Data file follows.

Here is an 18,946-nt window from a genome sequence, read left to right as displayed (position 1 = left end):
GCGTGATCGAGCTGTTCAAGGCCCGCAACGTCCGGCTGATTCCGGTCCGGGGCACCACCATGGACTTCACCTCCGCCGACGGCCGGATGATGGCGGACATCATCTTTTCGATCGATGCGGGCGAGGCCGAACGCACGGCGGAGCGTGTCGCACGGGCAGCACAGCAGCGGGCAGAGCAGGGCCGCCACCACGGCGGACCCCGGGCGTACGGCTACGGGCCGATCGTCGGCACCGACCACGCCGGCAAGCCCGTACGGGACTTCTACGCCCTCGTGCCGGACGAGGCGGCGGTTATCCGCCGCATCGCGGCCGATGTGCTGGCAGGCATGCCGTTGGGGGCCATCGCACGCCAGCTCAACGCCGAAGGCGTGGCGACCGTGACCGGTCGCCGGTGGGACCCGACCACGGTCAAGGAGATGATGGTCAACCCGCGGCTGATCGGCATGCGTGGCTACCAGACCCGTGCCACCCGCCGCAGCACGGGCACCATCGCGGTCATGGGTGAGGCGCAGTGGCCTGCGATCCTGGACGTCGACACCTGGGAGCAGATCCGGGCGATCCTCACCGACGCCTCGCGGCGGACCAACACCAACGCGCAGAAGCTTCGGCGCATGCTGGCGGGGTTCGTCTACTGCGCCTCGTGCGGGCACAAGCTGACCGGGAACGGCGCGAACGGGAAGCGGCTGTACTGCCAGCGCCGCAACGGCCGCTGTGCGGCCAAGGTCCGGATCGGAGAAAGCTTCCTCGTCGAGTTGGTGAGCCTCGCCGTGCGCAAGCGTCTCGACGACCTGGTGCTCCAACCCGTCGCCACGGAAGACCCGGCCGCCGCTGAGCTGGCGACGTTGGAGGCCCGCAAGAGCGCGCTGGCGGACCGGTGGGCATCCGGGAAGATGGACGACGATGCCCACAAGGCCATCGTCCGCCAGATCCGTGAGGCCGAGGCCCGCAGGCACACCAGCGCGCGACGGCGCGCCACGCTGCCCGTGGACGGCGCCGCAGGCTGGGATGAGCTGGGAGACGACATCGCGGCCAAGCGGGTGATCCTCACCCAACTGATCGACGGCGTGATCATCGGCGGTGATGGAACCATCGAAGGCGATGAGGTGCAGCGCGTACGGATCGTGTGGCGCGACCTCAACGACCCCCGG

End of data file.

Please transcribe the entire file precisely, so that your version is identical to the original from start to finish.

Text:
Here is an 18,946-nt window from a genome sequence, read left to right as displayed (position 1 = left end):
GCGTGATCGAGCTGTTCAAGGCCCGCAACGTCCGGCTGATTCCGGTCCGGGGCACCACCATGGACTTCACCTCCGCCGACGGCCGGATGATGGCGGACATCATCTTTTCGATCGATGCGGGCGAGGCCGAACGCACGGCGGAGCGTGTCGCACGGGCAGCACAGCAGCGGGCAGAGCAGGGCCGCCACCACGGCGGACCCCGGGCGTACGGCTACGGGCCGATCGTCGGCACCGACCACGCCGGCAAGCCCGTACGGGACTTCTACGCCCTCGTGCCGGACGAGGCGGCGGTTATCCGCCGCATCGCGGCCGATGTGCTGGCAGGCATGCCGTTGGGGGCCATCGCACGCCAGCTCAACGCCGAAGGCGTGGCGACCGTGACCGGTCGCCGGTGGGACCCGACCACGGTCAAGGAGATGATGGTCAACCCGCGGCTGATCGGCATGCGTGGCTACCAGACCCGTGCCACCCGCCGCAGCACGGGCACCATCGCGGTCATGGGTGAGGCGCAGTGGCCTGCGATCCTGGACGTCGACACCTGGGAGCAGATCCGGGCGATCCTCACCGACGCCTCGCGGCGGACCAACACCAACGCGCAGAAGCTTCGGCGCATGCTGGCGGGGTTCGTCTACTGCGCCTCGTGCGGGCACAAGCTGACCGGGAACGGCGCGAACGGGAAGCGGCTGTACTGCCAGCGCCGCAACGGCCGCTGTGCGGCCAAGGTCCGGATCGGAGAAAGCTTCCTCGTCGAGTTGGTGAGCCTCGCCGTGCGCAAGCGTCTCGACGACCTGGTGCTCCAACCCGTCGCCACGGAAGACCCGGCCGCCGCTGAGCTGGCGACGTTGGAGGCCCGCAAGAGCGCGCTGGCGGACCGGTGGGCATCCGGGAAGATGGACGACGATGCCCACAAGGCCATCGTCCGCCAGATCCGTGAGGCCGAGGCCCGCAGGCACACCAGCGCGCGACGGCGCGCCACGCTGCCCGTGGACGGCGCCGCAGGCTGGGATGAGCTGGGAGACGACATCGCGGCCAAGCGGGTGATCCTCACCCAACTGATCGACGGCGTGATCATCGGCGGTGATGGAACCATCGAAGGCGATGAGGTGCAGCGCGTACGGATCGTGTGGCGCGACCTCAACGACCCCCGG